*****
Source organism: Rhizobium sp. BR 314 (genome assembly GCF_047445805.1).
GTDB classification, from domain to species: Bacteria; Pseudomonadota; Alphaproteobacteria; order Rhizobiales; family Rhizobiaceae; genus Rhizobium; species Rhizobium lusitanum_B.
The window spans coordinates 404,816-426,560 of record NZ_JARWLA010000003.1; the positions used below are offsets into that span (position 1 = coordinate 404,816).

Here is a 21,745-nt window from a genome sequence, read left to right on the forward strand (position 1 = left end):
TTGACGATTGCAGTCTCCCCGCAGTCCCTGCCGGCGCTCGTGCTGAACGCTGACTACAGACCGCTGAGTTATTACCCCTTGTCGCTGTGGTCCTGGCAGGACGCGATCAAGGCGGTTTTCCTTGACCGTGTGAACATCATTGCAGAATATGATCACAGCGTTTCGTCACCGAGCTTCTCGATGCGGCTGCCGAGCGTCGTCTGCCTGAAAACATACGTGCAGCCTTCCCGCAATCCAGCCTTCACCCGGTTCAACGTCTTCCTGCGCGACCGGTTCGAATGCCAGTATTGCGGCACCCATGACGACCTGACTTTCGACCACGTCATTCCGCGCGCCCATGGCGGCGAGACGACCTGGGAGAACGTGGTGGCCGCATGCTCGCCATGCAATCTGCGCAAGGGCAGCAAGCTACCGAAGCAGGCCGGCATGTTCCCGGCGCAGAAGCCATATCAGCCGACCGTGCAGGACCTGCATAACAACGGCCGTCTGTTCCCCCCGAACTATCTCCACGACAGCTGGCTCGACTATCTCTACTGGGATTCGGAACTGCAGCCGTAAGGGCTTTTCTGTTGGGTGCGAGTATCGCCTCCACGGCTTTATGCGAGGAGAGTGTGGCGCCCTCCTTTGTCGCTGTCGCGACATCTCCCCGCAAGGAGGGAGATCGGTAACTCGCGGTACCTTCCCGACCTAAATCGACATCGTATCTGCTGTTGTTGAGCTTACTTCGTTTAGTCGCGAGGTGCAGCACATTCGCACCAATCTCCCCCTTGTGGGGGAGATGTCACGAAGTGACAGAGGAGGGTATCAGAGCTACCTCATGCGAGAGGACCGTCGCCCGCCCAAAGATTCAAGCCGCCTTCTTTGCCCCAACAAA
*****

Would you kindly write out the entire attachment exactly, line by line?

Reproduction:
Source organism: Rhizobium sp. BR 314 (genome assembly GCF_047445805.1).
GTDB classification, from domain to species: Bacteria; Pseudomonadota; Alphaproteobacteria; order Rhizobiales; family Rhizobiaceae; genus Rhizobium; species Rhizobium lusitanum_B.
The window spans coordinates 404,816-426,560 of record NZ_JARWLA010000003.1; the positions used below are offsets into that span (position 1 = coordinate 404,816).

Here is a 21,745-nt window from a genome sequence, read left to right on the forward strand (position 1 = left end):
TTGACGATTGCAGTCTCCCCGCAGTCCCTGCCGGCGCTCGTGCTGAACGCTGACTACAGACCGCTGAGTTATTACCCCTTGTCGCTGTGGTCCTGGCAGGACGCGATCAAGGCGGTTTTCCTTGACCGTGTGAACATCATTGCAGAATATGATCACAGCGTTTCGTCACCGAGCTTCTCGATGCGGCTGCCGAGCGTCGTCTGCCTGAAAACATACGTGCAGCCTTCCCGCAATCCAGCCTTCACCCGGTTCAACGTCTTCCTGCGCGACCGGTTCGAATGCCAGTATTGCGGCACCCATGACGACCTGACTTTCGACCACGTCATTCCGCGCGCCCATGGCGGCGAGACGACCTGGGAGAACGTGGTGGCCGCATGCTCGCCATGCAATCTGCGCAAGGGCAGCAAGCTACCGAAGCAGGCCGGCATGTTCCCGGCGCAGAAGCCATATCAGCCGACCGTGCAGGACCTGCATAACAACGGCCGTCTGTTCCCCCCGAACTATCTCCACGACAGCTGGCTCGACTATCTCTACTGGGATTCGGAACTGCAGCCGTAAGGGCTTTTCTGTTGGGTGCGAGTATCGCCTCCACGGCTTTATGCGAGGAGAGTGTGGCGCCCTCCTTTGTCGCTGTCGCGACATCTCCCCGCAAGGAGGGAGATCGGTAACTCGCGGTACCTTCCCGACCTAAATCGACATCGTATCTGCTGTTGTTGAGCTTACTTCGTTTAGTCGCGAGGTGCAGCACATTCGCACCAATCTCCCCCTTGTGGGGGAGATGTCACGAAGTGACAGAGGAGGGTATCAGAGCTACCTCATGCGAGAGGACCGTCGCCCGCCCAAAGATTCAAGCCGCCTTCTTTGCCCCAACAAA